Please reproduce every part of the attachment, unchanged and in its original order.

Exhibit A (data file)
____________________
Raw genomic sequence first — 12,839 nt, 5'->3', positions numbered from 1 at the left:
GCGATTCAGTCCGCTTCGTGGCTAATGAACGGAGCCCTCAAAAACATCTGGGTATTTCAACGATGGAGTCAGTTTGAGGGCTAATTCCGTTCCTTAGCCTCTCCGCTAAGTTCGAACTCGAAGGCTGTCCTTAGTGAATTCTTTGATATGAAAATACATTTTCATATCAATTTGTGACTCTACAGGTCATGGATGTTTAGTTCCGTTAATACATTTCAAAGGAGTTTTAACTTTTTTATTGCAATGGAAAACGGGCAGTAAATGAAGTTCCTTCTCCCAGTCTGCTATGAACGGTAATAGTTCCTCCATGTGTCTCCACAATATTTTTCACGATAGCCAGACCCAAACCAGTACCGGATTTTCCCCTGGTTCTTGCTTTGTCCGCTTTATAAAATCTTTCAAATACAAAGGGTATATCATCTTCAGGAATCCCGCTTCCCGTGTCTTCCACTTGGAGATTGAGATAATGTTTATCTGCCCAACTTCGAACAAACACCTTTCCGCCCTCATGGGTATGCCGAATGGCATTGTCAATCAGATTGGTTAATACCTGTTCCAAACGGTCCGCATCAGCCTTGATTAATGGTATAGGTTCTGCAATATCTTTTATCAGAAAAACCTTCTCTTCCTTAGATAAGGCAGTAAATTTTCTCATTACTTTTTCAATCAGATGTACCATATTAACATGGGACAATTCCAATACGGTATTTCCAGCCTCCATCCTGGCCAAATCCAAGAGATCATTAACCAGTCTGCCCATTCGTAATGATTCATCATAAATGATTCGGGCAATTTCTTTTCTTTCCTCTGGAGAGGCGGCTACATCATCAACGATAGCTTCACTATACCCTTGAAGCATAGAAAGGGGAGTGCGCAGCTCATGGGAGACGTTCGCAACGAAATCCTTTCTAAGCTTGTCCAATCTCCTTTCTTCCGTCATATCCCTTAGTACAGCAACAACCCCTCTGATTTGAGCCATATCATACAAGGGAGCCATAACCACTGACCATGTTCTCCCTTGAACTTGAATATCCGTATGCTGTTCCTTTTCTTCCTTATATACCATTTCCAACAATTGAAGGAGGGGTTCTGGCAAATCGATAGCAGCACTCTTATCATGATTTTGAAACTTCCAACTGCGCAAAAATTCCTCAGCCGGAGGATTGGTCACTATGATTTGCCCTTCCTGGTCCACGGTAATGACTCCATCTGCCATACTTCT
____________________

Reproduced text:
Raw genomic sequence first — 12,839 nt, 5'->3', positions numbered from 1 at the left:
GCGATTCAGTCCGCTTCGTGGCTAATGAACGGAGCCCTCAAAAACATCTGGGTATTTCAACGATGGAGTCAGTTTGAGGGCTAATTCCGTTCCTTAGCCTCTCCGCTAAGTTCGAACTCGAAGGCTGTCCTTAGTGAATTCTTTGATATGAAAATACATTTTCATATCAATTTGTGACTCTACAGGTCATGGATGTTTAGTTCCGTTAATACATTTCAAAGGAGTTTTAACTTTTTTATTGCAATGGAAAACGGGCAGTAAATGAAGTTCCTTCTCCCAGTCTGCTATGAACGGTAATAGTTCCTCCATGTGTCTCCACAATATTTTTCACGATAGCCAGACCCAAACCAGTACCGGATTTTCCCCTGGTTCTTGCTTTGTCCGCTTTATAAAATCTTTCAAATACAAAGGGTATATCATCTTCAGGAATCCCGCTTCCCGTGTCTTCCACTTGGAGATTGAGATAATGTTTATCTGCCCAACTTCGAACAAACACCTTTCCGCCCTCATGGGTATGCCGAATGGCATTGTCAATCAGATTGGTTAATACCTGTTCCAAACGGTCCGCATCAGCCTTGATTAATGGTATAGGTTCTGCAATATCTTTTATCAGAAAAACCTTCTCTTCCTTAGATAAGGCAGTAAATTTTCTCATTACTTTTTCAATCAGATGTACCATATTAACATGGGACAATTCCAATACGGTATTTCCAGCCTCCATCCTGGCCAAATCCAAGAGATCATTAACCAGTCTGCCCATTCGTAATGATTCATCATAAATGATTCGGGCAATTTCTTTTCTTTCCTCTGGAGAGGCGGCTACATCATCAACGATAGCTTCACTATACCCTTGAAGCATAGAAAGGGGAGTGCGCAGCTCATGGGAGACGTTCGCAACGAAATCCTTTCTAAGCTTGTCCAATCTCCTTTCTTCCGTCATATCCCTTAGTACAGCAACAACCCCTCTGATTTGAGCCATATCATACAAGGGAGCCATAACCACTGACCATGTTCTCCCTTGAACTTGAATATCCGTATGCTGTTCCTTTTCTTCCTTATATACCATTTCCAACAATTGAAGGAGGGGTTCTGGCAAATCGATAGCAGCACTCTTATCATGATTTTGAAACTTCCAACTGCGCAAAAATTCCTCAGCCGGAGGATTGGTCACTATGATTTGCCCTTCCTGGTCCACGGTAATGACTCCATCTGCCATACTTCT